In the modern web, it’s not a surprise that your application can become a target for a lot of different visitors and not all of them are human beings, of course. There are plenty of automated guys around: from good-old search engine robots to sophisticated armed to the teeth bots, scrapers, scanners, and so on.
To protect applications from all the bad robots, anti-bot solutions come into play, and one of the most popular ones is the Imperva Incapsula Advanced Bot Protection solution.
What’s the incapsula-cracker project?
But, it’s always a big and popular question – how to bypass it? Bot-makers and anyone who tries to use any bots always plays in cat and mouse with antibot solutions. To answer this question in general, several projects exist, one of the oldest ones is an incapsula-cracker (https://github.com/ziplokk1/incapsula-cracker-py3).
As for now, incapsula-cracker is not up-to-date and can not cover up all the solution’s changes, but the idea behind this and the way of bypassing is really interesting and still the same – and that’s what we are looking forward to.
More interesting is that the community around it is really passionate about the way of solving the problems, their discussions and thoughts about “how to solve it better” can be seen in the issues with a lot of technical details:
The other community project incapsula-bypass
How many times has the Imperva defense been bypassed in 2020-2021?
Let’s see a few examples of the successful attacks that could bypass Imperva defense.
- In March 2021, 0xInfection used a XSS payload to bypass Imperva defense that worked great at bypassing its security. The code was:
- Dawood Iklaq found a way to bypass Imperva security and use ‘sleep’ keyword (the app blocks it otherwise) the SQLi injection of the following string helped him succeed:
sle%25p%28'0x12'%2b1) => sleep('ox12' + 1)
- Another cybersecurity enthusiast and full-stack developer, spyerror, succeeded in carrying out the XSS attack to bypass Imperva using the following code:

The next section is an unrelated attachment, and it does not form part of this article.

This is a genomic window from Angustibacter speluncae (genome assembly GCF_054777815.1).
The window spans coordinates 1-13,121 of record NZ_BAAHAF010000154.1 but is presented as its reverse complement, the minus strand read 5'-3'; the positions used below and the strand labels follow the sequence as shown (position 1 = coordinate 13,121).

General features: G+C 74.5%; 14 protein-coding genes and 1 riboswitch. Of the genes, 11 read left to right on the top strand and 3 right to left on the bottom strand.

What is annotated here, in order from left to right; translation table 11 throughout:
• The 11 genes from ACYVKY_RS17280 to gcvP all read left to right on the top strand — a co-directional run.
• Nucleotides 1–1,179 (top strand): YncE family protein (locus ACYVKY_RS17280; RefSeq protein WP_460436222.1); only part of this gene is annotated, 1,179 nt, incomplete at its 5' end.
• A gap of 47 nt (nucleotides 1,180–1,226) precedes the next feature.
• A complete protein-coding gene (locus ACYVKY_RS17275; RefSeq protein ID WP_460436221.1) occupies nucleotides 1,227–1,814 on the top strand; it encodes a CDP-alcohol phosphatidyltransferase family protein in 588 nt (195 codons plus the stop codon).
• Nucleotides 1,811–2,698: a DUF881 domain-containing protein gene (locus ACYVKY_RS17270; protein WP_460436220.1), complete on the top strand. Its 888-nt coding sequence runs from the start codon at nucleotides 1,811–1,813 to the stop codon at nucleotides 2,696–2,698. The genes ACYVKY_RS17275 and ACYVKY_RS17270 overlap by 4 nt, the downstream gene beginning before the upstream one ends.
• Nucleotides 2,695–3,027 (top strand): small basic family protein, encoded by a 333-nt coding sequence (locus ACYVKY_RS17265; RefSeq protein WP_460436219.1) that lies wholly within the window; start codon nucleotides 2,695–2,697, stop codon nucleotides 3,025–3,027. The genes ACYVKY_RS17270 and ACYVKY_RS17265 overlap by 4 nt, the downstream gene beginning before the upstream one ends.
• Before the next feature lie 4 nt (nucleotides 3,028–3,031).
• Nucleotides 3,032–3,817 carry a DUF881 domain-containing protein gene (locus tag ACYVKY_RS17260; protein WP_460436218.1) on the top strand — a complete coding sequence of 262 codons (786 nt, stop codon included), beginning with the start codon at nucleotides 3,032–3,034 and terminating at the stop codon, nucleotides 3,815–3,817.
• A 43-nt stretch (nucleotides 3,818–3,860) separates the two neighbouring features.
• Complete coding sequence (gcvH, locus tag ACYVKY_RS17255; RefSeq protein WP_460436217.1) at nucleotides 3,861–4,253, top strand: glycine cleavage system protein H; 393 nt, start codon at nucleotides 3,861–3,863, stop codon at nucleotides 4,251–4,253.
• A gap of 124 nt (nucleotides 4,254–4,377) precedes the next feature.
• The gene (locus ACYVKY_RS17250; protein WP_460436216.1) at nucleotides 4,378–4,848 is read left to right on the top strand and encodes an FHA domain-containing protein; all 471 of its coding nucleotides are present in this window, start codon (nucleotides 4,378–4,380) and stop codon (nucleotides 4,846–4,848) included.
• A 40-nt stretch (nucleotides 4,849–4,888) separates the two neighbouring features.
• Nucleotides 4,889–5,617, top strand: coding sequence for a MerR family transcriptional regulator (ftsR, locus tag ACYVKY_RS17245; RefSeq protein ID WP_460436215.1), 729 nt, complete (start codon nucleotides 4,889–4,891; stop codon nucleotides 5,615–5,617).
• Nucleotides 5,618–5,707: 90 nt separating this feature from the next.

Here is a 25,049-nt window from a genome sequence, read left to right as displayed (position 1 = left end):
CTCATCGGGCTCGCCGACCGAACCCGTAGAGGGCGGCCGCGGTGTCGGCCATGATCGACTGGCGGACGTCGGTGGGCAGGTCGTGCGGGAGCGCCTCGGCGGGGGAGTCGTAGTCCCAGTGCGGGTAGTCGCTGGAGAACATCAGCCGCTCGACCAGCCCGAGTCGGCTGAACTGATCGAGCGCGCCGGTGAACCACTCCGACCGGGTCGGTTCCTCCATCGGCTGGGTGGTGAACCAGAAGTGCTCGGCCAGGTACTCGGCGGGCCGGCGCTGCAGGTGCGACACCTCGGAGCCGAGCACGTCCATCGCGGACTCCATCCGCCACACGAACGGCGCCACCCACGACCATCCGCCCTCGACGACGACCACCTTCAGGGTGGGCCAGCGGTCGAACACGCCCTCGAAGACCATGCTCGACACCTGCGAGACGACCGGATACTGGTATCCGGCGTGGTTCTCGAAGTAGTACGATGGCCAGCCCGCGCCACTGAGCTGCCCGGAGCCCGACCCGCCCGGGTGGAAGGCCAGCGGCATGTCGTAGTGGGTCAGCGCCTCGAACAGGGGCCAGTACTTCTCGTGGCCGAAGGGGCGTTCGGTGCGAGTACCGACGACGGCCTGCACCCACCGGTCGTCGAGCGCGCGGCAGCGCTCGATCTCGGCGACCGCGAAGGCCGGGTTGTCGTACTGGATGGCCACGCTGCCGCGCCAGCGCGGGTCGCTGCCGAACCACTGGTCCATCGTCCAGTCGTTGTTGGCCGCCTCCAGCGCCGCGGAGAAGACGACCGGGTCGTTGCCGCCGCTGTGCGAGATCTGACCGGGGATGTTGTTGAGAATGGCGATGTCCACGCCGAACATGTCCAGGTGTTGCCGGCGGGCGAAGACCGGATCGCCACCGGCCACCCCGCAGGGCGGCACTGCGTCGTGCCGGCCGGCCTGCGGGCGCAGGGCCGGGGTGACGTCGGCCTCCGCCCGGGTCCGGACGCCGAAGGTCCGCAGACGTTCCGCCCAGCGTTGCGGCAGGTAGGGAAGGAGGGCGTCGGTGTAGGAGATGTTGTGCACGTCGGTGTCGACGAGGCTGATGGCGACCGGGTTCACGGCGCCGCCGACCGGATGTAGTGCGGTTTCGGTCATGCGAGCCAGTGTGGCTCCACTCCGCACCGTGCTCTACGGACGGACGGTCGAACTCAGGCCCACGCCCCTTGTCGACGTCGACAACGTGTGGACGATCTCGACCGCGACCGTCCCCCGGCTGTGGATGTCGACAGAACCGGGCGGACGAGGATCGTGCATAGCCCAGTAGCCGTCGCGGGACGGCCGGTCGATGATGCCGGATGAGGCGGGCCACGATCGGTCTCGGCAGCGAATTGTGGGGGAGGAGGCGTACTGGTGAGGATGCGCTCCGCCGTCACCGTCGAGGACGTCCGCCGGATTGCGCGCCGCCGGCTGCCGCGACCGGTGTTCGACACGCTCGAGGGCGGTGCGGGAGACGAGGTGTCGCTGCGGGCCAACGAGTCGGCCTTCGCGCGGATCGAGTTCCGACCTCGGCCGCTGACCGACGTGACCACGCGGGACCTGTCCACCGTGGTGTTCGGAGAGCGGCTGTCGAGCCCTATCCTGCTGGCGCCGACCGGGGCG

- A web app security researcher with username BoOoM ran a check for Incapsula WAF SQLinj bypass through web shell upload and succeeded at going around its security implementation. The code used during this bypass was:
' INTO OUTFILE '/var/www/html/x.php' FIELDS TERMINATED BY '<?php phpinfo();?>
What motivates the community?
The most interesting thing here is the motivation and interest of the community in the cracking of it in general – it’s not about an Imperva at all, it’s about the process. A lot of discussions about re-implementation can be seen in issues, a lot of improvements or reverse-like solutions were proposed by the community – and now, even when some of the solutions don’t work or update anymore, it’s still can be seen that interest in it is not over.
But as for now, unfortunately, it becomes more commercial and not so open-source as it was before – currently, solutions with improvements and fixes can be seen on the markets (for example, https://bhf.im/threads/609788/). Basically, some of them is a modified version of the original ones open-source solutions from GitHub, but with some new features and additions.
In conclusion, it’s worth saying that this kind of solution exists for mostly all of the bot solutions, and the difference here only in the answer for the question: “How complicated and hard would it be to break through it?”